Organizations do have numerous reasons to outsource maintenance activities to third parties. The most important question to ask might be: Is there any reason for changing the current situation? And why? And under what conditions? Possible reasons to outsource could be that the assets are not part of our core business, doing maintenance yourself might be too costly, there is little or no in-house expertise in the service area concerned, the continuity of knowledge is not a critical factor, the overheads associated with providing in-house resources are (too) high and/or downsizing/reducing the number of employees is on stake.
But of course, there might also be good reasons not to outsource: the activities are of strategic importance for the availability of the operational process, it is critical to have the knowledge or do the task by your own, there are no or very few service providers to execute the task, the service level of the available service providers is insufficient, it is cost-effective to do the task by your own, it is important to execute the task for educational reasons and/or the task must be executed in a classified environment.
The trouble is: what could be objective decision grounds to take the decision to in- or outsource maintenance activities? The so-called ‘Business Process Outsourcing Matrix’, as shown in the figure, could be a simple and useful instrument to determine whether to outsource a specific maintenance activity on an asset or process.
The basic approach is to consider the strategic criticality of the asset or process combined with the vulnerability of the asset to specific knowledge or experience needed to maintain the asset or execute the process.
In principle, we maintain the assets which are very critical for our business process asset ourselves, specifically if we have the knowledge in house (low vulnerability). We can and we will. Preferably, we do not want to take the risk to be dependent on an external party for such an important asset or process, if we have the choice.
At the other side of the spectrum is the situation where we the asset or process is not critical for our business process, in combination with the situation that we do not have the knowledge in house to maintain the asset, for instance because it is very specialist work (high vulnerability to knowledge specialism). In that case, we principally outsource the activity. To do it ourselves will take too much effort in terms of costs or time. Specifically when a lot of ‘flying hours’ are needed (experience) to solve complex problems or maintain it. Luckily, we may find external (specialist) firms who can do the work with high added value. We cannot, but don’t need.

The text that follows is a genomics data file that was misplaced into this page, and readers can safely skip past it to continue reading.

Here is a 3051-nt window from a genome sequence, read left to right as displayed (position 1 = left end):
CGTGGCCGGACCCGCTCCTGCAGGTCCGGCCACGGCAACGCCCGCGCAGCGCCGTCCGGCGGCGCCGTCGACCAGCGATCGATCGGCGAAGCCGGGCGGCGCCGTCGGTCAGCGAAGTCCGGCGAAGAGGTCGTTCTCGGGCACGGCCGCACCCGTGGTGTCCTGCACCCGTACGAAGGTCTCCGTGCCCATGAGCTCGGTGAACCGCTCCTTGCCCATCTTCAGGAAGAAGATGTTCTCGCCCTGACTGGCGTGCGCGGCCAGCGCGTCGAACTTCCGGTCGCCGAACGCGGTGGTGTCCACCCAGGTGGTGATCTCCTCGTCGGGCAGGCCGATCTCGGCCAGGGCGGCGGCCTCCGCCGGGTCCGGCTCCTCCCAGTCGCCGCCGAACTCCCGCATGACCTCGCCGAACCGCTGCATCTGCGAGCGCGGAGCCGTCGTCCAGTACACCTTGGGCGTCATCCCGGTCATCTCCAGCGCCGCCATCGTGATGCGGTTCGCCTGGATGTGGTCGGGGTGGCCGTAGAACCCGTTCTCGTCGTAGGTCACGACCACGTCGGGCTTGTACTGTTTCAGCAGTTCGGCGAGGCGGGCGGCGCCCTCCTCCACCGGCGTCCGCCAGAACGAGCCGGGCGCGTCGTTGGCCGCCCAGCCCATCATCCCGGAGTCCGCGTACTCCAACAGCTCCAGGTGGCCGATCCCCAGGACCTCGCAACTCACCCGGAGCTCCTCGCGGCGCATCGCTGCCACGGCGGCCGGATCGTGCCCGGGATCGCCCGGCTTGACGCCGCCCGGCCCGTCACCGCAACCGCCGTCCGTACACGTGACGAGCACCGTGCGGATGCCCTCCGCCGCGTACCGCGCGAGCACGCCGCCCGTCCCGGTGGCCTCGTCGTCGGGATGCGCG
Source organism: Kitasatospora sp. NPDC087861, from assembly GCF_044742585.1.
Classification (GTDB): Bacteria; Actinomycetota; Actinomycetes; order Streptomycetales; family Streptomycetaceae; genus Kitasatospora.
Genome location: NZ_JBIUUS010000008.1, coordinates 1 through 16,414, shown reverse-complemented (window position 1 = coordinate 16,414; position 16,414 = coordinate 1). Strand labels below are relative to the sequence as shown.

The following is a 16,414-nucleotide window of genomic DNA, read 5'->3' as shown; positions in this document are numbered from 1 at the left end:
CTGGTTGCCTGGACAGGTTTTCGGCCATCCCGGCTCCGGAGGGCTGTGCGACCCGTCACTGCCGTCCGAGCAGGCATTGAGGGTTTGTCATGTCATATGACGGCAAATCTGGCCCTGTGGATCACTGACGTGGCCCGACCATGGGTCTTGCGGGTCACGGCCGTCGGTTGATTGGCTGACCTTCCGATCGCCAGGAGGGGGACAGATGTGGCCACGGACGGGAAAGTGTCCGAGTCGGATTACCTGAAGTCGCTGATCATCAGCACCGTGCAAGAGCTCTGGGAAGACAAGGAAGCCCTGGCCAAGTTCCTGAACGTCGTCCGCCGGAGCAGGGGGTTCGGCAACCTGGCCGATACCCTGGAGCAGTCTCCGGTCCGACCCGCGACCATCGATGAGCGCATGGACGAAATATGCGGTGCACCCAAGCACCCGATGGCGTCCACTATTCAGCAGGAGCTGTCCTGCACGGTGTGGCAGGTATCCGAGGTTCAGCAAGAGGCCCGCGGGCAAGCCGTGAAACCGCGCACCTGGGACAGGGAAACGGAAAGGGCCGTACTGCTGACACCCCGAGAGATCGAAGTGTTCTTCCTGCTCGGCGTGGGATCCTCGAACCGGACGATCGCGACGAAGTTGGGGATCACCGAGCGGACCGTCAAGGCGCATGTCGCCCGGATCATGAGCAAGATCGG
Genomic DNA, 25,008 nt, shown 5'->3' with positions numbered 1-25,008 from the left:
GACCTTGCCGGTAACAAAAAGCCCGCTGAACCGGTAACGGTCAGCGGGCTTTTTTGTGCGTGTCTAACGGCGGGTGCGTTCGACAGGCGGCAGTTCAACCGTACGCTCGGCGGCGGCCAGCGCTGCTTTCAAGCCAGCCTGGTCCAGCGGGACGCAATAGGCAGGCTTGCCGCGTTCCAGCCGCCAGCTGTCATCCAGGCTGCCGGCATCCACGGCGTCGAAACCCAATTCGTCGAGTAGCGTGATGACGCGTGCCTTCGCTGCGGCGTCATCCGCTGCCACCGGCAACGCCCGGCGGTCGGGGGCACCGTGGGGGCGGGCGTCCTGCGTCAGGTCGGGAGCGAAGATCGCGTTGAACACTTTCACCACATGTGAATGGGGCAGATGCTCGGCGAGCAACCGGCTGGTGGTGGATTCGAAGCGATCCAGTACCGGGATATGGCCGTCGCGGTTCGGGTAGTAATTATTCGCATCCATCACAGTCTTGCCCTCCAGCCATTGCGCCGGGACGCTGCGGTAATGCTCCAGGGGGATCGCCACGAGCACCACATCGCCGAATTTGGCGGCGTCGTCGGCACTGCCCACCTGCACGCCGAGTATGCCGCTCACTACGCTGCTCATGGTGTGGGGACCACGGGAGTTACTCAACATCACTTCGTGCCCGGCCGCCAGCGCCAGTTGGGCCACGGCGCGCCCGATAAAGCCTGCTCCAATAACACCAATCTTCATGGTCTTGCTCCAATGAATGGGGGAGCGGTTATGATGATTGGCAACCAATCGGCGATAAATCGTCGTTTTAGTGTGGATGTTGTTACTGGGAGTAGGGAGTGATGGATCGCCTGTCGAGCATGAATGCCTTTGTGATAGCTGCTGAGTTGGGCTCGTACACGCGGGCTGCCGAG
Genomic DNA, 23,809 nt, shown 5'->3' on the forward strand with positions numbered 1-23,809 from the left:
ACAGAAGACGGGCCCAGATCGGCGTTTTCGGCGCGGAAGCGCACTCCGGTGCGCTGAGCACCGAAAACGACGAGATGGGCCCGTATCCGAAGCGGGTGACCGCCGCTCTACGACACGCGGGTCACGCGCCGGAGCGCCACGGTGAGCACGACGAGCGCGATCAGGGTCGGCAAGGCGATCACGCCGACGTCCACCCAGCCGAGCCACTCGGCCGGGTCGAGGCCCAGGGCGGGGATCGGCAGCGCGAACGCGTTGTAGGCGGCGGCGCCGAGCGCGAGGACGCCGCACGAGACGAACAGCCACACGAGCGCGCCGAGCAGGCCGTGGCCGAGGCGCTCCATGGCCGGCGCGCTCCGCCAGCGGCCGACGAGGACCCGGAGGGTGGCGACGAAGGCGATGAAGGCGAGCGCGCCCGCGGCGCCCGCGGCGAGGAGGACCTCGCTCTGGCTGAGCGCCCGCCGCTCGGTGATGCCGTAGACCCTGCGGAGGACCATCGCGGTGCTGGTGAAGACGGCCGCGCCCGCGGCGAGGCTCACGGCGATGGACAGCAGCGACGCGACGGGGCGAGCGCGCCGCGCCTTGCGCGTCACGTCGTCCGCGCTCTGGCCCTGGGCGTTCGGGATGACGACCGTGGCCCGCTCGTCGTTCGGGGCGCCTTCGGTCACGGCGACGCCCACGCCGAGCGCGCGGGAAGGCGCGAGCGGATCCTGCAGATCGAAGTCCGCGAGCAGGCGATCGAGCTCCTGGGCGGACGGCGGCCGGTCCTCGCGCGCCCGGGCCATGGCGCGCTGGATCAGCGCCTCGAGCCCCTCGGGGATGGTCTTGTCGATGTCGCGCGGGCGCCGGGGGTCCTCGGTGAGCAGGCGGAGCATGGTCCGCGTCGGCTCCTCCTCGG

The situation that the strategic criticality of the asset is low combined with a low vulnerability to knowledge specialism is even more suited to outsource. We are able to do it ourselves (relatively easy work, everybody can do it), but we do not want to do it, because other ones can do it much better, faster, cheaper or in combination. Often, scale factors influence the execution cost. This kind of activities are called commodities, like cleaning, basic preventive and corrective maintenance, scaffolding, etc. In principle we outsource these activities.
The last category is the combination of a highly critical asset or process with a high level of knowledge or experience needed to execute the activity. Preferably, we would like to do the maintenance ourselves, because of the criticality of the asset for our business process. The problem is, that we don’t have the knowledge or are not able to realize sufficient ‘flying hours’ to do it effectively. We cannot but would like to. A possible solution is to outsource the maintenance activity to a strategic partner, share responsibility and risk and go for a long term trusted relationship, to minimize the risk.
If you do not see this as a plausible solution in the long run, the organization could focus effort and resources to move in in the direction of a lower criticality: de-criticalising the asset, for instance by adding redundancy. In case of failure, we have time to organize repair and could rely on a specialist contractor with a more or less standard (performance) contract at a lower risk level. A strategic partnership is in that case not really needed. The alternative is to lower the vulnerability to knowledge specialism. In that case you do organize the strategic partnership, but you ask the strategic partner to train and coach your mechanics during a significant period, so that you can do the maintenance yourself after a while. As a backup, you could ensure 2nd line support by the strategic partner. In this case, you organize together with your strategic partner a knowledge transfer. Not cheap, but acceptable when you would like to be independent of an external contractor.
The ‘Business Process Outsourcing Matrix’ is only one of the numerous interesting subjects in PetroKnowledge’s highly-anticipated training course titled “Effective Contractor Management in Maintenance & Technical Projects”. The training course ensures that delegates are focused on the essential and rational elements in sourcing and outsourcing and to make the best choice. This course will be held in Amsterdam and Dubai, two exciting places to visit and stay. The course will be presented by Mr. Diederik van Leeuwen, an renowned expert on Asset and Maintenance Management.